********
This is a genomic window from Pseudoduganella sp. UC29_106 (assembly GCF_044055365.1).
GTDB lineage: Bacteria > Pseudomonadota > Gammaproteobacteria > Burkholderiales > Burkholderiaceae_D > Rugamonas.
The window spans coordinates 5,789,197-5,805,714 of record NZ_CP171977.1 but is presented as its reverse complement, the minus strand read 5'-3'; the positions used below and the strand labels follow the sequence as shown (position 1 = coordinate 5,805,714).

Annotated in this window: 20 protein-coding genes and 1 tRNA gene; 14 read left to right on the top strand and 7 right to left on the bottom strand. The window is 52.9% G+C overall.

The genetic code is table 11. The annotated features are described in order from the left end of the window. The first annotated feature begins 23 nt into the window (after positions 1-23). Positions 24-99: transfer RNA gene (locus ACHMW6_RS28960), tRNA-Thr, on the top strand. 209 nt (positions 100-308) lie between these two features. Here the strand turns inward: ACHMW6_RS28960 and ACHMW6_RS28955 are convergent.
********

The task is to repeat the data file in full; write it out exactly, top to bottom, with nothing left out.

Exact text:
This is a genomic window from Pseudoduganella sp. UC29_106 (assembly GCF_044055365.1).
GTDB lineage: Bacteria > Pseudomonadota > Gammaproteobacteria > Burkholderiales > Burkholderiaceae_D > Rugamonas.
The window spans coordinates 5,789,197-5,805,714 of record NZ_CP171977.1 but is presented as its reverse complement, the minus strand read 5'-3'; the positions used below and the strand labels follow the sequence as shown (position 1 = coordinate 5,805,714).

Annotated in this window: 20 protein-coding genes and 1 tRNA gene; 14 read left to right on the top strand and 7 right to left on the bottom strand. The window is 52.9% G+C overall.

The genetic code is table 11. The annotated features are described in order from the left end of the window. The first annotated feature begins 23 nt into the window (after positions 1-23). Positions 24-99: transfer RNA gene (locus ACHMW6_RS28960), tRNA-Thr, on the top strand. 209 nt (positions 100-308) lie between these two features. Here the strand turns inward: ACHMW6_RS28960 and ACHMW6_RS28955 are convergent.